Mueller: Trump could be charged with obstruction of justice after leaving office

Former special counsel Robert MuellerRobert (Bob) Swan MuellerSchiff: Trump acquittal in Senate trial would not signal a 'failure' Jeffries blasts Trump for attack on Thunberg at impeachment hearing Live coverage: House Judiciary to vote on impeachment after surprise delay MORE on Wednesday said that he believes President TrumpDonald John TrumpTrump's newest Russia adviser, Andrew Peek, leaves post: report Hawley expects McConnell's final impeachment resolution to give White House defense ability to motion to dismiss Trump rips New York City sea wall: 'Costly, foolish' and 'environmentally unfriendly idea' MORE could be charged with obstruction of justice after he leaves office.

“Could you charge the president with a crime after he left office?” Rep. Ken BuckKenneth (Ken) Robert BuckSmaller companies testify against Big Tech's 'monopoly power' The Hill's Morning Report - Sponsored by AdvaMed - House panel expected to approve impeachment articles Thursday House passes bill that would give legal status to thousands of undocumented farmworkers MORE (R-Colo.) asked Mueller during the former special counsel's testimony.

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“Yes,” Mueller replied.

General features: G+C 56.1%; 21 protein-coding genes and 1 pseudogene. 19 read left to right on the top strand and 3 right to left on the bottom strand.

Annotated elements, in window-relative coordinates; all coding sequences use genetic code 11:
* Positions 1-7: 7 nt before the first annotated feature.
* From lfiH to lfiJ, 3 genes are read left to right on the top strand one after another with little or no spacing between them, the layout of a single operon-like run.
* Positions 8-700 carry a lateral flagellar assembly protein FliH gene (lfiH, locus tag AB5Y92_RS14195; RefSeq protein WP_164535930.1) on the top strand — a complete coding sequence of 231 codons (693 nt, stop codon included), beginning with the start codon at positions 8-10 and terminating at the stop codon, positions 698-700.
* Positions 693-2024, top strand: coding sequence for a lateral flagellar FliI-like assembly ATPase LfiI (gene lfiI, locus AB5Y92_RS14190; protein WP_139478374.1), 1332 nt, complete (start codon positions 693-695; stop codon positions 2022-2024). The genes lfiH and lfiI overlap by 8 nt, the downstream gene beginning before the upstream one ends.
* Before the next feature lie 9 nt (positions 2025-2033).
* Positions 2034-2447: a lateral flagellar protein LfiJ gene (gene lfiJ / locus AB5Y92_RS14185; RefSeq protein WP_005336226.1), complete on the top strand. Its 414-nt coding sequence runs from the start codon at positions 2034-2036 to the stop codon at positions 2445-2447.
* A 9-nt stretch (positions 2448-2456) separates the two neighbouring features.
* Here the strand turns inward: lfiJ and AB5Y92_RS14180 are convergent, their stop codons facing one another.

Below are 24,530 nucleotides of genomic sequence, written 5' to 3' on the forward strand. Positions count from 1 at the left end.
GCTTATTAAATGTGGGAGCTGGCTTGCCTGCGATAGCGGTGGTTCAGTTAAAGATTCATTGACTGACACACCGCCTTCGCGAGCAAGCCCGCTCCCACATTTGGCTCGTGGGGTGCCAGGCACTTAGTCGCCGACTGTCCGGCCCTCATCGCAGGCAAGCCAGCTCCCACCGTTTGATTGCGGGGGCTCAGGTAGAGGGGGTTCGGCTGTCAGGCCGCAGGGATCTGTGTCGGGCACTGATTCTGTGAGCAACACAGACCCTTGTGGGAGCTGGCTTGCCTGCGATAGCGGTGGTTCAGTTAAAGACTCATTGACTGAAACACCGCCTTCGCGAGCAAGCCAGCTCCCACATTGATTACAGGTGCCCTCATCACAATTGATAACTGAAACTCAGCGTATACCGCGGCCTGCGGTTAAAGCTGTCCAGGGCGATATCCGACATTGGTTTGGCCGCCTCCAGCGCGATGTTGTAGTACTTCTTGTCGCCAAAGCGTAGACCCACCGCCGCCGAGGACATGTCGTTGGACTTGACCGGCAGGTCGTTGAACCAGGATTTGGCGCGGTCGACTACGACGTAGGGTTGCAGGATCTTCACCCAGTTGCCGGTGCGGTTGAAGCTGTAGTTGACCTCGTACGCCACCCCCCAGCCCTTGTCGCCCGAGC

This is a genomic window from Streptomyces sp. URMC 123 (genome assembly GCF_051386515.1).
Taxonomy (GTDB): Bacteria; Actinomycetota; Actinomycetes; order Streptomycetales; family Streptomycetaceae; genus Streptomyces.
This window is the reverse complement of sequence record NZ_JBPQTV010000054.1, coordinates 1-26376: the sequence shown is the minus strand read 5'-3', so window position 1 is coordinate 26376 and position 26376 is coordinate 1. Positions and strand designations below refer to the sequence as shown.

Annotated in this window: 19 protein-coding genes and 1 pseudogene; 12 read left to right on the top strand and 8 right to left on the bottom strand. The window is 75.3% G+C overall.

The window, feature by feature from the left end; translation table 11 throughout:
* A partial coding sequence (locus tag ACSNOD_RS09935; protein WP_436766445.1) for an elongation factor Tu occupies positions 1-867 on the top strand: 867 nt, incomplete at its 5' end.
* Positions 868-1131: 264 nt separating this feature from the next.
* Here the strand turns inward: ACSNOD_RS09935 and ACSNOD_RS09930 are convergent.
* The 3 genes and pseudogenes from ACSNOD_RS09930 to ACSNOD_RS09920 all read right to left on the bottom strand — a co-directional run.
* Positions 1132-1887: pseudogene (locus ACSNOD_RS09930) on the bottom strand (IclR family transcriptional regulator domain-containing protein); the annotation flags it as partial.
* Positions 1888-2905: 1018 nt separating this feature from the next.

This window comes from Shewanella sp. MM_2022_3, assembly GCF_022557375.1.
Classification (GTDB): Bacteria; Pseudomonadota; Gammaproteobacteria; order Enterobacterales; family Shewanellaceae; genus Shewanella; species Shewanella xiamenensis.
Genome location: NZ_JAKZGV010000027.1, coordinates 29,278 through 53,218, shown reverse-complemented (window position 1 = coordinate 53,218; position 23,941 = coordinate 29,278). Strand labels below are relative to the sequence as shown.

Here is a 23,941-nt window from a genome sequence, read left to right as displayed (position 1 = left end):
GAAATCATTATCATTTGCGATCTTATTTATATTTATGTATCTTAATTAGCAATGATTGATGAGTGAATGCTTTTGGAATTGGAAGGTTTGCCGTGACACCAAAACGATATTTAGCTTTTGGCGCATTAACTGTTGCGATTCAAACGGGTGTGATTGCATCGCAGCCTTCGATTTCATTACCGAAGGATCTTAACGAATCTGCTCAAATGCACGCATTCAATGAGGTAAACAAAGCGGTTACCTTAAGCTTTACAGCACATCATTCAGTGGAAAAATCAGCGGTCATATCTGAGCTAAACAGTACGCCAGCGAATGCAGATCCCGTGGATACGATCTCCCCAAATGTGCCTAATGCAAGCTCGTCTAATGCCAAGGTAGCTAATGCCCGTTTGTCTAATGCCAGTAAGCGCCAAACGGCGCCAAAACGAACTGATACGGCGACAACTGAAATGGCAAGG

Buck appeared to be taken aback, and asked the question again, but adding whether Mueller believed a president could be charged with obstruction of justice after leaving office. The former special counsel again said he believed that was the case.

Mueller has pointed to Department of Justice (DOJ) guidance that states a sitting president cannot be indicted as preventing his office from even considering whether to charge Trump with a crime.

Buck had criticized Mueller earlier on in his line of questioning over his handling of the report. 

“Having reviewed your biography, it puzzles me why you handled your duties in this case the way you did,” the Republican lawmaker said.

Buck hit the former special counsel for laying out instances where Trump may have committed obstruction of justice, but declining to make a decision on whether the president had actually committed obstruction.

“By listing the 10 factual situations and not reaching a conclusion about the merits of the case, you unfairly shifted the burden of proof to the president, forcing him to prove his innocence while denying him a legal forum to do so,” Buck said.

Mueller said that because of the DOJ guidance, “one of the tools that a prosecutor would use is not there.” And he said that his office “did not make that calculation” as to whether Trump had committed obstruction of justice.

“You made the decision on the Russian interference, you could have indicted the president on that and you made the decision on that,” Buck said, pushing back. “But when it came to obstruction, you threw a bunch of stuff up against the wall to see what would stick. And that is fundamentally unfair.”

“I would not agree with that characterization at all,” Mueller replied.

Whether Trump would be charged with obstruction of justice were it not for the Justice Department guidance has been an area of focus for Democrats, some of whom are pushing to start impeachment proceedings against Trump in light of Mueller's findings.

Hundreds of former federal prosecutors and DOJ officials have signed on to a letter saying that they believe Trump would have been charged with a crime were it not for the guidance.